107.Extensive consultations of children and young people were held during the drafting of the Climate Act. The consultations also boosted the knowledge base as to the impacts the drafted Act might have on children and young people.
108.Additionally, Finland is strongly committed to the United Nations 2030 Agenda for sustainable Development. Sustainable development in general upper secondary curriculum is one of the basic values in education.
109.Children and young people are widely consulted also with regard to other climate instruments. In the context of the release in autumn 2022 of the Annual Climate Report prepared pursuant to the Climate Act, the Ministry of the Environment held remote studio sessions with Youth Council representatives.
110.The Ministry of Education and Culture and the Finnish national Agency for Education have launched an extensive education project on climate and sustainability education. The Guidelines for sustainable development in the sectors covering the Ministry of Education and Culture were drawn up in 2020.
Reply to paragraph 9 of the list of issues
111.Poverty reduction is a key priority for Finland and it is reflected in national policies.
112.The single-parent supplement to child benefit was increased permanently in 2019 and 2022, which improved the economic position of single parents, whose households have a weaker financial position than those with two parents.
113.Based on the EU-level target of reducing poverty and social exclusion significantly by 2030, Finland has set itself the target of reducing the number of people living at risk of poverty and social exclusion by 100,000 by the year 2030. One third of these people should be children. In order to reach the national target the Government has published an action plan to reduce poverty and social exclusion, especially the poverty of families with children.
114.See reply 7 (b).
Reply to paragraph 10 (a) of the list of issues
115.There are many references to the promotion of education for democracy and human rights in the current Government Programme. The overarching National Democracy Programme 2025, as well as the National youth work and youth policy programme 2020–2023 and the Right to Learn Programme, refer to the importance of education for democracy and human rights.
116.A Steering Group for the Development of Democracy and Human Rights Education (2020–2023) was set up in 2020. The aim of the Steering Group is to increase the participation of the pupils and the students in the decision making process in the schools and to develop education for democracy and human rights further, including developing the issue in teacher education and continuous professional development.
117.In March 2022, a research project was launched with the aim of assessing the practical implementation of the objectives for democracy and human rights education defined in the national curricula in early childhood education, primary and secondary education, and in teacher education. The study will be completed in spring 2023.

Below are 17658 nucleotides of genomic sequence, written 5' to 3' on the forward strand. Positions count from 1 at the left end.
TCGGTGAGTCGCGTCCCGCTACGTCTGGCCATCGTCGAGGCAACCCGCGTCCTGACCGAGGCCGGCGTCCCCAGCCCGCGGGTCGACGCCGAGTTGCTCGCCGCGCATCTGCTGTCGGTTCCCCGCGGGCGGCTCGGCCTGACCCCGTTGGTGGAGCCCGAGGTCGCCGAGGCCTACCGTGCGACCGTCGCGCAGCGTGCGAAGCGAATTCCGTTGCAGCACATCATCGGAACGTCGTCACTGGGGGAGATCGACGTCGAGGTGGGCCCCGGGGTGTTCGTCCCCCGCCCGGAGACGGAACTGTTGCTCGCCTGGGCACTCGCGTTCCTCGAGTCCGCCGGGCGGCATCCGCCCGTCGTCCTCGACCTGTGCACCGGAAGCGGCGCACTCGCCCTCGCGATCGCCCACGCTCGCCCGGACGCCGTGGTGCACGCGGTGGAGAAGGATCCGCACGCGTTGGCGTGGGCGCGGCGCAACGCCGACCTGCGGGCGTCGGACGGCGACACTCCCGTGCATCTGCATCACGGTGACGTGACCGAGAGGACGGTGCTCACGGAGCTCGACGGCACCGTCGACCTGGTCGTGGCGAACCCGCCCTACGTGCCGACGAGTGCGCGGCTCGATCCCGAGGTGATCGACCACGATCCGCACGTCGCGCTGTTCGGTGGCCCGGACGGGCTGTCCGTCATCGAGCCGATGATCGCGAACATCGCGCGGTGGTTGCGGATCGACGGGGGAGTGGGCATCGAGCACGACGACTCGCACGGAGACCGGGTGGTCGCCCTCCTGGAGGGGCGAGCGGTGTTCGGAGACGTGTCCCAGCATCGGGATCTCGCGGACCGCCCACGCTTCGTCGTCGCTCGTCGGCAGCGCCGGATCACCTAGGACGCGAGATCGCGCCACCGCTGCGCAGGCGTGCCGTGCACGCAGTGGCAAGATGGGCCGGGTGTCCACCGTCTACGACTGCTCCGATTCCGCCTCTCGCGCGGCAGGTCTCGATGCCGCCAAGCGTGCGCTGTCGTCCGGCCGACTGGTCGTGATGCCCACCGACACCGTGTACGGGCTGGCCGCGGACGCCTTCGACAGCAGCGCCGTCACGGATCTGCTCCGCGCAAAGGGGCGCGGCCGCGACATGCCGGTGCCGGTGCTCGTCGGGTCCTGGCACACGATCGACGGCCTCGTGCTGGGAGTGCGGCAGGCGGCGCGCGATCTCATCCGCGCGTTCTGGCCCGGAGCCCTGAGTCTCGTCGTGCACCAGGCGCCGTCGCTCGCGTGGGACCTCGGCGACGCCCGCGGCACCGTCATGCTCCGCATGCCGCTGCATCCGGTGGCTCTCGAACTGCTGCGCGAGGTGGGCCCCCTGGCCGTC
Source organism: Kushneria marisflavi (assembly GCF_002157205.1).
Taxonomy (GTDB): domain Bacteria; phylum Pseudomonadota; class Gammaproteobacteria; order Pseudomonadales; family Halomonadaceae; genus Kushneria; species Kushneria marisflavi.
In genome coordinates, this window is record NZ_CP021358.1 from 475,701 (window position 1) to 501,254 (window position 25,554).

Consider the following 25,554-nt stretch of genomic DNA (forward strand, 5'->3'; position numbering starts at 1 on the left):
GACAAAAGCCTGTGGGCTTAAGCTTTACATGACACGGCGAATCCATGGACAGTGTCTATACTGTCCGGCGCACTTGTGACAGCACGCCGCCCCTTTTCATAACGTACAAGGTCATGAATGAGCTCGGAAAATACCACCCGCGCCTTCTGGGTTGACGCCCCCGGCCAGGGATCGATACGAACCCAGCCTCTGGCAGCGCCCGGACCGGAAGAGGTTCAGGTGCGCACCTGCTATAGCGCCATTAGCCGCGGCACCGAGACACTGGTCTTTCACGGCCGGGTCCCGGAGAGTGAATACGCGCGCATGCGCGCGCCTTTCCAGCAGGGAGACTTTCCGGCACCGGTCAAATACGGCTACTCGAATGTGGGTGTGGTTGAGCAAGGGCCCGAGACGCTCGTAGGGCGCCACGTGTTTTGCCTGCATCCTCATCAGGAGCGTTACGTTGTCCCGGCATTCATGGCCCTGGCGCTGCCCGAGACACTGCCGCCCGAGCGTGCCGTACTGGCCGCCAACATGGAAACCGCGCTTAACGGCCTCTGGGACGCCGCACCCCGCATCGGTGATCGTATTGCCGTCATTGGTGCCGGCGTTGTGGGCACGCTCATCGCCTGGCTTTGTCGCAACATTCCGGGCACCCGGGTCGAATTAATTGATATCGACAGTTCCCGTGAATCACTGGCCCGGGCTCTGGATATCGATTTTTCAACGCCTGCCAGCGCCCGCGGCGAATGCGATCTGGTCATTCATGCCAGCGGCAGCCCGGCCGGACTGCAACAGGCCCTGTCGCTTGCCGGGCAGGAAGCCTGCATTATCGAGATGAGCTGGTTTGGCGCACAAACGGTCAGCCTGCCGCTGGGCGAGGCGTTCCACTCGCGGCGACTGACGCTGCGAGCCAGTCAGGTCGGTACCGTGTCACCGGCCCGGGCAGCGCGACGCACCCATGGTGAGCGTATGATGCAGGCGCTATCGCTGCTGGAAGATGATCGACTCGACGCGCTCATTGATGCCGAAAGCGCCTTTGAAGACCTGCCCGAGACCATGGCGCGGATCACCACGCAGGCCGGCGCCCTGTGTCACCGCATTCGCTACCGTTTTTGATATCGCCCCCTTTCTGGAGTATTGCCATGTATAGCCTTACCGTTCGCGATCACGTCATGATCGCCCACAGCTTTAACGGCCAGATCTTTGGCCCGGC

118.A joint project by the University of Helsinki, the Ministry of Justice and the Human Rights Centre strengthened the training on democracy and human rights education in the basic training and in-service training of school teachers. The project produced education materials on democracy and human rights training, improved cooperation and cooperation between teacher training providers and promoted research on the topic (https://www.helsinki.fi/en/projects/human-rights-democracy-values-and-dialogue-education).
119.Additionally, a national database on existing democracy and human rights education projects and good practices was created in 2021.
Reply to paragraph 10 (b) of the list of issues
120.One of the fundamental principles of Finnish education is that all people have equal access to high-quality education, regardless of age, residence, gender, economic situation, or mother tongue. Education from pre-primary to higher education is free.
121.In 2021, compulsory education was extended so that it continues until a young person completes an upper secondary qualification or turns 18. As a result, studies in upper secondary education are now free of charge for students subject to compulsory education.
122.Guidance for studies and student welfare services have also been enhanced. A new educational package for transitional phases, preparatory education for programs leading to an upper secondary qualification, will be introduced in autumn 2022. The Act on Compulsory Education (1214/2020) will be implemented one age group at a time. The Act and the obligation to apply for upper secondary education were applied to young people completing basic education for the first time in spring 2021. The implementation of the extended compulsory education is being monitored according to a separate plan from 2021 to 2024.
123.Two ongoing development programs, the “Right to Learn” development program and the “Programme for the sustainable development of VET and the green transition,” also implement objectives of the government program. The development of VET is also guided by the National Roadmap for Research, Development and Innovation, which was adopted by the government in 2020.
124.The Finnish Education Evaluation Centre will conduct assessments of preparatory education and mother tongue instruction in basic education. The goal of preparatory education is to give pupils the necessary skills in Finnish or Swedish and other skills to transition to preschool or basic education.
Reply to paragraph 10 (c) of the list of issues
125.See reply 10 (b).
Reply to paragraph 10 (d) of the list of issues
126.One of the fundamental principles of Finnish education is that all people have equal access to high-quality education, regardless of age, residence, gender, economic situation, or mother tongue. Education from pre-primary to higher education is free.
Reply to paragraph 10 (e) of the list of issues